Facebook’s Graph Search and Prospect Research
Introducing Graph Search
Last week, Facebook unveiled their new Graph Search tool, which allows users to search for Facebook users by interests, likes, relationship status, and location, among other qualifiers. Examples of searches include “Friends who like yoga who live in Chicago”, “Pictures of friends taken before 1998”, or “Friends who like Make-A-Wish”. The results of these searches can reveal full names, addresses, employers, friends and family, and photographs. Creative searching can yield some very telling results, as evidenced by a popular Tumblr site’s investigation into search possibilities. Currently, graph search is still in beta, and you can join the waiting list here.
Specifics on Graph Search Data
Potential users of Graph Search need to remember the caveats. Facebook’s information can be incomplete, deceptive, and even fictitious (“ironic likes” for example). Then there are the obvious limitations – users need to like pages to generate searchable connections. But the breadth and depth of data Facebook offers can’t be found anywhere else. Leveraging the interlacing interests of individuals, businesses, and organizations into some very powerful insights is simply too valuable to ignore.
Using Graph Search for Prospect Research
So what does Graph Search mean for prospect researchers? It means effectively mining the 8+ years of data that Facebook has been collecting just got a whole lot easier. There are several ways that I see it helping immediately.
The ease of collecting data makes it easier to patch holes in current constituent datasets. With a little creativity, leveraging the new search options may make more imputation of variables possible, particularly by examining constituent relationships and interests. For example, age can be imputed by graduation year, which will become searchable.
There will be better opportunities for identifying new constituents based on searches. Possible search ideas include: friends of those who are already involved with the organization, people who live nearby, people whose interests coincide with your institution’s mission, or any combination of the above. Finding friends of users who like a page is a quick search, and aggregating this list to people who live nearby will become a piece of cake.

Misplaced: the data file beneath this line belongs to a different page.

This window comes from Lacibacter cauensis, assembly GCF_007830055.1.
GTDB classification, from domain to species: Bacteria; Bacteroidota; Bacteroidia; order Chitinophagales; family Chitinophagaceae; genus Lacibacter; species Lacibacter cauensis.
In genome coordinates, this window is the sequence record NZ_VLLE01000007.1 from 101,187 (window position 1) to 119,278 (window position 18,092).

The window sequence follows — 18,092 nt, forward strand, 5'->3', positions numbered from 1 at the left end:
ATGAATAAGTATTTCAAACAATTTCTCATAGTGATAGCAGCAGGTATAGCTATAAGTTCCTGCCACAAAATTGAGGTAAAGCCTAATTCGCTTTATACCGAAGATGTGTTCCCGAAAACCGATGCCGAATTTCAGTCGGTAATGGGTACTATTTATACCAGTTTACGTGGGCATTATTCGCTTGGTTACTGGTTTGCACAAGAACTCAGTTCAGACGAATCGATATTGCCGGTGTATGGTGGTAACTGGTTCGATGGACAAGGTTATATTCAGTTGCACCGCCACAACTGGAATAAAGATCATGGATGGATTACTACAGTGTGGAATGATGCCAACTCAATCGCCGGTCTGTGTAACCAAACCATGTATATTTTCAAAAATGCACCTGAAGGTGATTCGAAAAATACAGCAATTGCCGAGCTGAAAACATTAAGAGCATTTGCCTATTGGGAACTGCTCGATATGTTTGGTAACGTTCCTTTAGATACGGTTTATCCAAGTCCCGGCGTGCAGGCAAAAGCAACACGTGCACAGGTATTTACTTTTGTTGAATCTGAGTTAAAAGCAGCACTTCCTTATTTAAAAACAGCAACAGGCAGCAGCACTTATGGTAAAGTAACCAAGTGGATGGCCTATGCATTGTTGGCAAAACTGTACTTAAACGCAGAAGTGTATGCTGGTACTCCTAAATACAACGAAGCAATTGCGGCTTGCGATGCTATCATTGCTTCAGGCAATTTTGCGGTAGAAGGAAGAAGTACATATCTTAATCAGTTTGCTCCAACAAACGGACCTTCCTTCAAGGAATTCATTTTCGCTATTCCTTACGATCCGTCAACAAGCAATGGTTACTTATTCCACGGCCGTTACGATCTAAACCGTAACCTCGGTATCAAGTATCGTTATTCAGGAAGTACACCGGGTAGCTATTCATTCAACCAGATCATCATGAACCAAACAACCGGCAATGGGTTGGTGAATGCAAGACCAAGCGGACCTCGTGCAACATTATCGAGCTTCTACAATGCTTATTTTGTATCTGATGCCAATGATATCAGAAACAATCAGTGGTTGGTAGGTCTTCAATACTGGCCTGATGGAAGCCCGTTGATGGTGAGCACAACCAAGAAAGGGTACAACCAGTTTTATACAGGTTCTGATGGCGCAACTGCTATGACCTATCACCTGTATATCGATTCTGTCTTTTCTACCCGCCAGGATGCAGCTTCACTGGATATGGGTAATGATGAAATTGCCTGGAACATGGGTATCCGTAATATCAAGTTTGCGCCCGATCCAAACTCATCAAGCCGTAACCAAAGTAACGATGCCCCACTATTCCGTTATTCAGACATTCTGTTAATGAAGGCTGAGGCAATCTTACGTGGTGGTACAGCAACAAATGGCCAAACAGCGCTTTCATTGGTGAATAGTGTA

Your Institution’s Facebook Page
On the flip side, the interest and ability of others to find you through a Graph Search should not be overlooked. Information about fundraising organizations is about to become a whole lot more visible. The number of channels by which organizations can be searched will also greatly increase, which can mean more traffic for your page. Here are a few steps to take in preparation for the widespread release:
- Fill out the basic information section of your page, and include as many relevant keywords as needed. This includes selecting a category and sub-categories if you haven’t already.
- Make sure your address is up to date. Because users can search by address, you’ll want this information to be as accurate as possible.
- Got photos? Label them with descriptive text, tag the people in them, and add a location to them. Photos are fair game for searches, and the more information you can provide at a glance, the better.
- If you haven’t already, update your page’s URL to be customized, preferably containing the name of your organization. This will also improve your SEO on Google.
- Check your content. Gathering and retaining followers is more important than ever. Make sure to keep things relevant and interesting to keep people engaged.
- Once Graph Search becomes available to the whole Facebook community, try constructing searches that you would hope your page would appear in. If it doesn’t, look to those whose pages did appear and imitate what they did to list so well – the sincerest form of flattery!
For more information on Graph Search, visit https://www.facebook.com/about/graphsearch.
Caitlin Garrett, Statistical Analyst at Rapid Insight
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